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Farmers have to rely on biology

By Carol Stender

Date Modified: 08/30/2013 12:59 PM

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MORRIS, Minn. —Grass is what "drives the bus" in the pasture-based organic dairy system that Cindy Daley manages.

Daley, a California State University-Chico dairy researcher, told the more than 80 people at the West Central Research and Outreach Center Dairy Day last week that amending soils is important to create healthy pastures.

When she came to the university as a graduate student, CSU had a conventional dairy that was part of the university's 800-acre farm.

School officials didn't want to lose money on the operation. She looked at other systems that would be sustainable. Researchers turned to a pasture-based system and found that organic programs seemed to have the most going on.

The school's conventional herd was sold, and crossbred Jerseys were acquired.

"The Jerseys have the best net profit," she said. "I don't want to be on the cover of Hoard's Dairy. We don't have net production, but the Jerseys do a good job utilizing the pasture."

The soils the dairy got to work with in their pasture-based systems weren't the best, she said. Researchers looked at ways to build the soil up for forage production.

The grasses are her cheapest feed.

While developing the pastures, she's building the soils.

"That's your bank account right there," she said. "That's your legacy. How much soil are you banking? That's your resiliency right there."

It starts with the soil's "floor space." The soil biology will have fungi, earthworms and bacteria. The biology is doing the work for you, she said. Nutrient cycling and nutrient retention are going on. The process improves soil structure, infiltration and water holding capacity.

The more "good bugs" there are in the soil, the more those bugs will move out the bad ones, she said.

Chemical attributes in the soil's make up will have an impact on productivity, she said. Calcium, magnesium, potassium, sodium, hydrogen, phosphorus, sulfur and chlorine are among the important chemicals. The main elements, iron, maganese, zinc, copper and boron, have many interactions within the soil.

The cation exchange capacity is the measure of soil's ability to hold and release nutrients. Higher CEC soils have more clay and organic matter.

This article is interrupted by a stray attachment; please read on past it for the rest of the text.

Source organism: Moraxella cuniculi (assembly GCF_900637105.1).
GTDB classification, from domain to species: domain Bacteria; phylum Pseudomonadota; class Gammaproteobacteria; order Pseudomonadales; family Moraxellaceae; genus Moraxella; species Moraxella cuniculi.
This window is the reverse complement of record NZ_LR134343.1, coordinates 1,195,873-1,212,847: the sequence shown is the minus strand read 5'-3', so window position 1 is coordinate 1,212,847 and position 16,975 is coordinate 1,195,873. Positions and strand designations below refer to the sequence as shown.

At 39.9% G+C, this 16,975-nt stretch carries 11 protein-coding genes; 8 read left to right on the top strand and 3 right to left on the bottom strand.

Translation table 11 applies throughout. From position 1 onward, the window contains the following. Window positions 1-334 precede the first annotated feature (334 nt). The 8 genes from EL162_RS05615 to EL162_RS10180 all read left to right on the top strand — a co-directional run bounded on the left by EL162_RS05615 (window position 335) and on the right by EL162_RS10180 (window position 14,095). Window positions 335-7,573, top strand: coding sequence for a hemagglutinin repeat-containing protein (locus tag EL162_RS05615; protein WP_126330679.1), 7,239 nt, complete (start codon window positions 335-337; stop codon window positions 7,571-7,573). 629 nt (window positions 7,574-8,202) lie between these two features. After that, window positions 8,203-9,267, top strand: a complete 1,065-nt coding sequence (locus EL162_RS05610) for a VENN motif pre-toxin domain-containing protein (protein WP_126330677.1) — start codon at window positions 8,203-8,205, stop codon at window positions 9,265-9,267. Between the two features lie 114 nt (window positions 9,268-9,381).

High-quality forage should have a crude protein of 18 percent to 21 percent, an ADF of 28 percent to 30 percent, an NDF of 40 percent to 45 percent with energy around 0.65 to 0.70 and calcium greater than 1 percent to 1.5 percent.

An initial soil test revealed that it was "tight" with low nitrogen, low calcium, sulfur, boron and zinc with an excess in magnesium. They started to turn around the soil profile over the next seven years.

Researchers added more calcium. It's the facilitator for moving nutrients into the plant, she said. Calcium deficiencies affect plant growth.

A lack of boron may create issues where sugar can't go into the plant. Sulfur is important for protein production and the digestibility of lignin, she said.

They studied the affects of adding the nutrients to pastures. The farm's 50 acres of pasture was broken into five-acre blocks with managed intensive grazing. The cows, on 12 hour rotations, were fed after every milking. The five acre blocks had randomized treatment that were either amended or non-amended.

The paddocks received 21 days of rest in spring and 35 days of rest in summer.

Rye, brome, prairie grass, clovers, brassicas and forbs were planted in the pastures, she said.

In the heat of the day, the cows are fed a cover crop type silage.

The added soil nutrients caused grasses to thrive with more dry matter.

While the pastures produced more grass, the cows also produced more milk, she said.

The paddock produced around 5 tons of dry matter per grazing system. That was 1,658 pounds more milk per acre which equaled to $497.55 per acre.

"If you are an organic farmer, you have to rely on the biology," she said. "The moral is balanced soils do make better forages, which also makes more milk, happy cows and more sustainable farms."